During an interview, Sara Paretsky, author of the V.I. Warshawski, was asked what she thought were the best thing, and the worst thing, about writing.
The best thing about writing is you get to explore a thousand different personalities, all by going deep into your own soul. The worst thing? You have to be alone to write... Being alone is very painful. An unsolvable conundrum.
Ernest Hemingway is quoted as having said, "Writing, at its best, is a lonely life."
Both authors are absolutely "right about write." Their answers are ones that are all too true for every author. Writing is solitary work because it needs concentration, quiet and commitment. Being alone to write a novel or short story requires intense alone time. It's essential to your craft. There are times I have emerged from a day writing to find out that the day was warm and pretty and I missed seeing it!
Because your writing doesn't always show immediate results in the form of financial gain, something we have all been led to believe is the only thing that validates our work, we are tempted to see what we are doing as non-productive. Writing is often a frustrating business combining long hours alone and little instant recognition. In our hearts we know it is not non-productive; the gain, while not always financial, is always personally and creatively rewarding. We are compelled to write no matter what, and when we have successfully completed a story, it is a joy, an endorphin high!
Still there's the nagging fact of being alone constantly. Our work has its downfalls and some authors self-medicate to ease the loneliness. I once Googled "famous authors and alcohol" to see the connection between the two. I wasn't surprised to note that many famous authors had had, and some still have, many encounters with alcohol and other substances. The loneliness was overwhelming at times.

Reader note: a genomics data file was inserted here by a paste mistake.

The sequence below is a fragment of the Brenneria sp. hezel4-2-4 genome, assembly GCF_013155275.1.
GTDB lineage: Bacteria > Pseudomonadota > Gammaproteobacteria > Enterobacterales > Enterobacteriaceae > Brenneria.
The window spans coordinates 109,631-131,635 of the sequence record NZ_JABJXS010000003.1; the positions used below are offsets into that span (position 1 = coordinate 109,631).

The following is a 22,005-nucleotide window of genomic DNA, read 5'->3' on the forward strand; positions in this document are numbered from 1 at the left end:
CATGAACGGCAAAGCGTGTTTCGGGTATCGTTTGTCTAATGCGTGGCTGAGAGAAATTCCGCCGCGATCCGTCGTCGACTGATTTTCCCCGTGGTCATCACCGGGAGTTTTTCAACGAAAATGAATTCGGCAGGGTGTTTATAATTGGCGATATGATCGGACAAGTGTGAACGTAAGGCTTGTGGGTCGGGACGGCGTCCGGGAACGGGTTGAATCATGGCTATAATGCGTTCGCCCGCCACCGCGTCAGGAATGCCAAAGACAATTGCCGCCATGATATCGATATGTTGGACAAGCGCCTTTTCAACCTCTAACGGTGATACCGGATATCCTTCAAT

So, what can you do? You know being alone to write is essential, yet a part of you desperately needs that human connection. As with any profession, there has to be a healthy balance between your job and your personal life. But making time for personal activities is not as easy for a writer as for those in other professions. First of all there's the creative spark; it can, and does hit writers at odd moments and places. Anne Rice once said that she carries a small recorder with her in case an idea for a book or character comes into her head when she's not near a keyboard. Before the invention of the PC, Margaret Mitchell wrote her creative sparks for the epic Gone With The Wind characters and settings on scraps of paper and even napkins.
Even when we're in "down time" we're still wired to create. Like a sneeze, an idea can pop up in your head anywhere, anytime. Since we're writers, we do have to make some concessions to the creative spark. If you have to do so, it is perfectly alright to record a plot or scene for a book or story when you're away from a computer but make it brief.
Remember that there are certain times when personal time should be sacred. Dinners out, vacation, (it is okay to make it a working vacation but only up to a certain extent; don't spend hours each vacation day working!), exercise and just plain doing nothing. Believe it or not, doing nothing every once in a while rejuvenates the creative juices. Subconsciously, whatever story is in your head will become clearer and so will your writing.
When you are writing, make that writing time count. Treat this time as a creative business -- no distractions, no web surfing, or interruptions from anyone. Remember to also take a 10-minute break every couple of hours. This refreshes your mind and gets the kinks out of your body from simply sitting at the computer or laptop. If you do all this you will be better able to attend to your personal life and enjoy quality down time from your profession.
Hemingway also made the statement that, "There is nothing to writing. All you do all you do is sit down at a typewriter and bleed." Leave to good ol' Papa Hemingway to be his dramatic best, but he has a point. We bleed creativity. It is a common ailment of all artists but every once in awhile you need a transfusion of life away from the keyboard. Take a break, commune with humans, animals and the outside world. Make it count and come back refreshed and ready to "bleed" again for our chosen, beautiful but demanding, taskmaster writing.
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